There have always been extraordinary women in STEM… it just wasn't called that in the 1800s. Meet these five incredible engineers and learn about their achievements. By Brooke Chaplan (Freelance Writer)
Throughout history, women have contributed to science and engineering, and made our lives better. Oftentimes, you never hear about their amazing accomplishments.
Here are just a few little-known women with impressive scientific accomplishments and how they helped change the world:
Ada Lovelace, 1815-1852
Ada made notes on the calculator and designed algorithms for its use. She also saw the possibility of using it for more than calculating; for example, she wrote that it could be instructed to compose music. Because of her work, she's considered a pioneer of computer science and the first computer programmer.
Martha J. Coston, 1826-1904
Martha J. Coston was 21 years old and needed a way to support herself after her husband died. He had been working on a signal flare for ships, and Martha studied chemistry and began to perfect it.
When she added a blue color to the red and white, it was able to send the necessary signals. The U.S. Navy bought the flare, and Coston set up a company to manufacture it, which was in business until the 1970s.
Edith Clarke, 1883-1959
Edith Clarke was the first woman to earn a master's degree in electrical engineering from MIT. She began her career at General Electric and invented a device to make electric power transmission go more smoothly through power lines.
Olive Dennis, 1885-1957
Only the second woman to graduate from Cornell with a degree in civil engineering, Olive also had a master's in math from Columbia. She started with the B&O railroad as a draftsman. Over time she became responsible for passenger comfort, and she invented a window that could be opened by passengers, reclining seats and a way to air-condition the railroad cars.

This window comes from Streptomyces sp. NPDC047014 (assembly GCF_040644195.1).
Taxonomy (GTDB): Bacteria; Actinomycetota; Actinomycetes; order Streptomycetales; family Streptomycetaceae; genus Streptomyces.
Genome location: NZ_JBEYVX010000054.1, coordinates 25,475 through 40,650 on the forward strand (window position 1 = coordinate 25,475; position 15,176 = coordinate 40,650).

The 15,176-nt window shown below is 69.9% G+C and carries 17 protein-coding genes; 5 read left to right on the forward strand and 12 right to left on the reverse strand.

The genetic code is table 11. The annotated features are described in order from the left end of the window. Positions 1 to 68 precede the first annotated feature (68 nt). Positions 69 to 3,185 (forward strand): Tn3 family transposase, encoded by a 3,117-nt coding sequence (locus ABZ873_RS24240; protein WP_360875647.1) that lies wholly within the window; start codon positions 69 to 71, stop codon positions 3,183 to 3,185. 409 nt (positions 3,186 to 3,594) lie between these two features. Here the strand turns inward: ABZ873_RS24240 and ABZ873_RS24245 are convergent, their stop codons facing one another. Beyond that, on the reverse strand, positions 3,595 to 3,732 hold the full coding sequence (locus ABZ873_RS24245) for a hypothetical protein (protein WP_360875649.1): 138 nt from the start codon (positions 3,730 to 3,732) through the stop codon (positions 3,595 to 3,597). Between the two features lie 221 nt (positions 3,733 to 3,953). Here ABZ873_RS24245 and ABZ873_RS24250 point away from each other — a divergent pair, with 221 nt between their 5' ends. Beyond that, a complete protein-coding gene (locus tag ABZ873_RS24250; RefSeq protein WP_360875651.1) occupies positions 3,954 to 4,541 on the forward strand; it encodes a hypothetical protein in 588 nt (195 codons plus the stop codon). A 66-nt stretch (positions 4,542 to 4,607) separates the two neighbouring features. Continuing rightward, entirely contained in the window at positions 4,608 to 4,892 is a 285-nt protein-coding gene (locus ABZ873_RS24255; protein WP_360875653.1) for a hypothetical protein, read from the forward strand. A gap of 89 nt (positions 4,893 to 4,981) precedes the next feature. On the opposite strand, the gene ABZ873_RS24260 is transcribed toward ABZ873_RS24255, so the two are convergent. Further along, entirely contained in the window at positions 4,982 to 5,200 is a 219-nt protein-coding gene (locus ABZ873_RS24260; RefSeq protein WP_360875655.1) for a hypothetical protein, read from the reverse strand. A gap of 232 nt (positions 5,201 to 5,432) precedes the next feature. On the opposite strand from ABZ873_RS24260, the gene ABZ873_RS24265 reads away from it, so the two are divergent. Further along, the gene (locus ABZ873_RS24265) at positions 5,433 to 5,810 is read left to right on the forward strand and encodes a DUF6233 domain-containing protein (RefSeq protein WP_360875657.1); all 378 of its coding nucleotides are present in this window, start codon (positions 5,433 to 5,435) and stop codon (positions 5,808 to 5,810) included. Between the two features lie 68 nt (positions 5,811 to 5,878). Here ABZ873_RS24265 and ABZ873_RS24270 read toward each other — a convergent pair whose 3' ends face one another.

Hedy Lamarr, 1913-2000
Hedy Lamarr was a famous Hollywood actress from Austria who was also an inventor during World War II. She devised a way to jam enemy signals that interfered with torpedoes and received a patent for it.
The technique was called frequency hopping and was a forerunner of Bluetooth technology. The U.S. Navy began to use frequency hopping during the 1960s.
These women were all great achievers. You can also be an achiever, when you put your mind to any problem, so honor their memory! Follow their example and find out how to use your passions to your advantage.
Who are your unsung STEM heroines?
Photo credit: Original studio publicity photo of Hedy Lamarr.
About the guest blogger: Brooke Chaplan is a freelance writer and blogger. She lives in Los Lunas New Mexico where she loves to read, write, research, and spend as much time outdoors as she can. Get in touch with her via Twitter @BrookeChaplan.